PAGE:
Revising my Practice

One of the things that all the reformers forget is how incredibly hard it is for a teacher to change their teaching practices.

I found a journal entry from five or six years ago from September, when I was still journaling on paper, in which I was recounting the advice I offered to a new teacher that year.  Here I was, in my wisdom of eight years of teaching, offering advice to a newbie, and it was pretty good advice — worth writing down at the time…

“Your class went badly today.  That’s OK.  You learned some things that you will put into practice tomorrow, or next week, or next month.  You’re learning to get along with and work with adult colleagues and supervisors, and you’re learning to direct kids who don’t want to be directed all the time.  These are troubled waters you’re swimming in, and a lot of the time it’s going to feel like you’re drowning.  But try to reflect and learn from the experience.  Sometime in March, or April, or June, you’ll find that you are actually ready to face every day of teaching, and that if your class goes badly — it won’t be because you’re unprepared for the day’s lessons, but because your students will be off guard and not expecting the change in your mindset and your preparedness.  And after that, your teaching and their learning will gradually get better.  Of course the first year is always the hardest…”

And so on.  How platitudinous!

And how true.  Here it is, approaching the middle of March, and part of me has been adrift for weeks, trying to adjust to being a new teacher in a school with a very different set of mindsets, purposes and programs than my old school.  I’m also adjusting to being in a new town, and living a new lifestyle.  In my old school, things like food and drink and a roof over my head were part-and-parcel of my employment.  I lived where my boss said I was to live, and I went where I was told to go, and supervised the kids at the times the schedules directed, and taught the classes I was directed to teach.  Sometimes I did these things well, sometimes I did them poorly, and my first year was hellish.  Years of relative freedom replaced in an instant by a 24-hour-a-day schedule.

I loved it, and I stayed in that routine for five years.  Then I took a break o finish my master’s degree, and went back in for another eight years. Thirteen years in all I taught at the same school, getting better and better as a teacher. Who knew such a thing was possible?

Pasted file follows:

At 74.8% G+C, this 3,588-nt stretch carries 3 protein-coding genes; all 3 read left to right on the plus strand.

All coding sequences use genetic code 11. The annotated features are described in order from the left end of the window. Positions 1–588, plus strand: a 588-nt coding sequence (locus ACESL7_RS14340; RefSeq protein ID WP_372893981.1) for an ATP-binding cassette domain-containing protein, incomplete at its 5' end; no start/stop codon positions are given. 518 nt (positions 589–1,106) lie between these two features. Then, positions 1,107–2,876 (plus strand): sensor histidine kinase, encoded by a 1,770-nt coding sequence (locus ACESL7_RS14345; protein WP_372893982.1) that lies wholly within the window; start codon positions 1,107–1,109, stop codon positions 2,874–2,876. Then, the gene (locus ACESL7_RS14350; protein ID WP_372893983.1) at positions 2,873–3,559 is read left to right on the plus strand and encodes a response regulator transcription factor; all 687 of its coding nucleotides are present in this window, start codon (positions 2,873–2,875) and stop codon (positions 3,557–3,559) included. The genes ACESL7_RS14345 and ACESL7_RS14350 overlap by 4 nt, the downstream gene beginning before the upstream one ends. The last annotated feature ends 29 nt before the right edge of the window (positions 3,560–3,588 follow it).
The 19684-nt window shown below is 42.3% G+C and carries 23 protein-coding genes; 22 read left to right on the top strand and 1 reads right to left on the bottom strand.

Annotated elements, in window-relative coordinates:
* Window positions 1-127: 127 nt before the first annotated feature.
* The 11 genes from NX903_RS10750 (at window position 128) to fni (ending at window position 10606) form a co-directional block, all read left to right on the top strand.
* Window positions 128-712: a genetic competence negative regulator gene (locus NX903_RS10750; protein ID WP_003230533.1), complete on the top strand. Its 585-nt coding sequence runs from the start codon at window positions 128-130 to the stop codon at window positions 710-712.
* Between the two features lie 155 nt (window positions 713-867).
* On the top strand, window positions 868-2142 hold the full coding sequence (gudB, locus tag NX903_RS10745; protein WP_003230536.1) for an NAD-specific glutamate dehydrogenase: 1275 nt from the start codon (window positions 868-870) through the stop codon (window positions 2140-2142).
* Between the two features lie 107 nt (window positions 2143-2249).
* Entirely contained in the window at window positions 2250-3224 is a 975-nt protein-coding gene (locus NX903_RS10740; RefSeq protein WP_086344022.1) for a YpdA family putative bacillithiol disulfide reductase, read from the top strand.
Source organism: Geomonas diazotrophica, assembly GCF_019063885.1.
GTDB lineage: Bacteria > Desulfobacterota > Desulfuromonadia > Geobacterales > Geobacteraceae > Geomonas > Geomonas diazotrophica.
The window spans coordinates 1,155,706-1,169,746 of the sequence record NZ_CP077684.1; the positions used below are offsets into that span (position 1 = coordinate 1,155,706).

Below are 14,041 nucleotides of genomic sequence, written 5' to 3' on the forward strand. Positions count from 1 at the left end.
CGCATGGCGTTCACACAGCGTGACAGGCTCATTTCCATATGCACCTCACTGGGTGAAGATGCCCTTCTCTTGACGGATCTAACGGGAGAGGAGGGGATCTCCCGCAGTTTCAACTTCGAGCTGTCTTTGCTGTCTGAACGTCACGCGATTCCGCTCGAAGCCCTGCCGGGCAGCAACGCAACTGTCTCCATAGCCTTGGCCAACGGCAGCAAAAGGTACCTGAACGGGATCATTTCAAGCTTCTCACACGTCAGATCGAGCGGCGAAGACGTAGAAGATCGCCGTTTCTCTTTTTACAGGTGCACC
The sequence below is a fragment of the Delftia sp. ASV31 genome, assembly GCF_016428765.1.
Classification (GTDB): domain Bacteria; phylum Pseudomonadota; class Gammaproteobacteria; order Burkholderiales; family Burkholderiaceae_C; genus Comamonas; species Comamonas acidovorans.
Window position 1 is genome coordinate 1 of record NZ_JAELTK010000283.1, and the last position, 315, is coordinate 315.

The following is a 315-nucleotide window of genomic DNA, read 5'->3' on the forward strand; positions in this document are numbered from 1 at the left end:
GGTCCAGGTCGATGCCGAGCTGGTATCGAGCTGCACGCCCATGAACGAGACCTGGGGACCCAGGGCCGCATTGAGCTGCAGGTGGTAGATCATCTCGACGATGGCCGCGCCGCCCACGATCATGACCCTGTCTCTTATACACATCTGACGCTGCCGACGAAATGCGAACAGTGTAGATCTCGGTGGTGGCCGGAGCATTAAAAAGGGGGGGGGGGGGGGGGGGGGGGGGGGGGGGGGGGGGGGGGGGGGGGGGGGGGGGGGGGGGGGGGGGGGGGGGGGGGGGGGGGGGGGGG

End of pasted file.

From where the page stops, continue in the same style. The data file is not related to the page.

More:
So I thought.

Now it’s approaching the Ides of March, and I’m reflecting on what I’ve learned in the first two-thirds of my school year.  First, my new school does virtually nothing the same way that my old school did.  Oh, sure… we have the same subjects and the same basic ideas about education, and the place of arts and writing in the curriculum, and the importance of music education and yadda yadda jing jing jing.

But tonight I’m considering how thoroughly I was programmed by my old school to do things a particular way, and how thoroughly I’m having to revise my practice.  My old school was filled with students who didn’t test well.  Behold, I scrapped tests and quizzes.  They were difficult to grade, and they revealed little (to me) about what my students were thinking.  My new school expects tests and quizzes occasionally… make that often.  Now what?  I’m out of the habit of giving them, and I have to figure out how to build an effective quiz regime into my process.

In my old school, students didn’t have access to supplies for building projects like dioramas and science projects, and posterboards.  They hardly ever left campus, and most didn’t have private stashes of art supplies.  Behold, no projects.  My new school doesn’t merely allow projects, there’s a culture of expectation around them… and kids do great jobs on them, and clearly learn so much from them.  How do I build these things in?

My old school loved getting kids off campus for visits to museums and houses, but the school sports schedule made it deeply difficult to do this. Even though we had the vehicles for the trips, it was hard to find time for these activities.  I gradually gave up on field trips that were required for classes.  My new school loves field trips too, and creates opportunities for teachers to get off campus… but doesn’t have the vehicle support.  It means interfacing with parents to find enough rides for all the kids.  And the kids are usually deeply intertwined in one another’s lives for this to be possible.

All of this requires a different mindset.  I’ve had to spend most of the first year wrapping my head around the culture of my new school, and I’m discovering that it’s not at all the place I thought it was.  What school is?

I still love it, though.  Because it’s challenging me and my teaching abilities in ways that they’ve not been challenged in years.  My old school was great, but the structure of its program left me with blind spots and weaknesses as a teacher that I was barely aware of… until a new school and its new culture made them glaringly obvious.

I thought that this year would be my fourteenth year of teaching.

No dice.  It’s my first year of teaching.  And you know what they say. The first year is always the hardest.  It takes you until April or May to figure out what you’re doing…

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